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Focal Plane Shutter

Focal plane shutter is used on most modern DSLR cameras. It consists of two metal curtains positioned just in front of the digital sensor. At the start of the exposure, the first curtain opens to expose the sensor and at the end of the exposure, the second curtain moves to cover the area up again.

Focal Plane Shutter
Focal Plane Shutter – source wikipedia

When they first came into use the shutter curtains travelled horizontally from side to side. But now a days most cameras use shutter curtains that travel vertically. They work on the same principle but as the shutter need only cover a smaller distance when it travels vertical than horizontal (24mm rather than 36mm) the shutter blades can travel across the film plane in much less time. Thus providing improved flash synchronization speeds and also reliable performance at speeds as high as 1/8000 of a second.

The speed of shutter blades of a focal plane shutter is always constant. They travel at the same speed irrespective of the shutter speed set in the camera. The camera achieves varying shutter speeds by adjusting the time between the opening of the first curtain and the closing of the second. For slower shutter speeds longer the time gap between first and second curtains and vice versa.

For speeds up to the Sync speed of the camera the second curtain is triggered only after the first curtain has completed its travel. But to facilitate higher shutter speeds the second curtain is triggered before the first curtain reaches the end and as a result the sensor is exposed through a moving slit formed by the two travelling shutters.

Focal plane shutter
Focal plane shutter – The slit formed by the two curtains is visible at the bottom – source Wikipedia

We have discussed about this topic in detail in the article - Flash Synchronization.

Advantages of Focal Plane Shutter

a. The main advantage of having a focal plane shutter instead of leaf shutter is economy. Unlike leaf shutters, Focal plane shutter is built into the body of the camera. Thus it eliminates the need for each and every lens to have its own shutter mechanism built into it.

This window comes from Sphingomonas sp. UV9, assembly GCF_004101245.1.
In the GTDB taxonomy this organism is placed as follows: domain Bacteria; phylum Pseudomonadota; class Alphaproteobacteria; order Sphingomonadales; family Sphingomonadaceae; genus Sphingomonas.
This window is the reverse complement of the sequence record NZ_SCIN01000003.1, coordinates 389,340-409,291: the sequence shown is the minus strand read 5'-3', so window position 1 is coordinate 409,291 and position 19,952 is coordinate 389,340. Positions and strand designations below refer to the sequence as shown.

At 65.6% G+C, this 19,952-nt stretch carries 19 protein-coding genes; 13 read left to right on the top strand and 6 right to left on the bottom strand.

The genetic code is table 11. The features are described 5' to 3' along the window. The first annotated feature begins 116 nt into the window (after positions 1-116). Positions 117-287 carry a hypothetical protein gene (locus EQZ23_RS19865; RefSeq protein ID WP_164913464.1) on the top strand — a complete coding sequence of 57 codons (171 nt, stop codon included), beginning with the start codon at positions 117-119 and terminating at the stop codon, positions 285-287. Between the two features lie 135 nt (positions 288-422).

b. Another advantage of focal plane shutters is their speed. Focal plane shutters could be built to work at shutter speeds well in excess of what leaf shutters are capable of. Normally the maximum shutter speed typically available on a leaf shutter camera is 1/500; but on a camera with focal plane shutter this could be as high as 1/8000 of a second.

Disadvantages of Focal Plane Shutters

a. Focal plane shutters tent to be noisier than leaf shutters.

b. They employ a complex design and are more expensive than other type of shutters.

c. Leaf shutters could sync at any speed but the typical focal plane shutter (1/500 sec) has flash synchronization speeds that are slower than the leaf shutters. (First curtain has to be open fully and the second curtain must not have started to close when the flash is fired).

d. Focal plane shutters distort images of very fast moving objects. This kind of distortion also happens when the camera is panned rapidly. In camera employing the horizontal Leica-type FP shutter, the image appears stretched if the object moves in the same direction as the shutter curtains, and it appears compressed if object is travelling in the opposite direction of the curtains. In modern cameras employing a vertical FP shutter top of the image appears to lean forward.

In the next article we will discuss about Photography - Lighting - Flash - Off Camera Flash

Related Reading

  1. High Speed Flash Synchronization
  2. Types Of Flash Synchronization
  3. Flash Synchronization
  4. Flash Guide Number
  5. Flash Bulb

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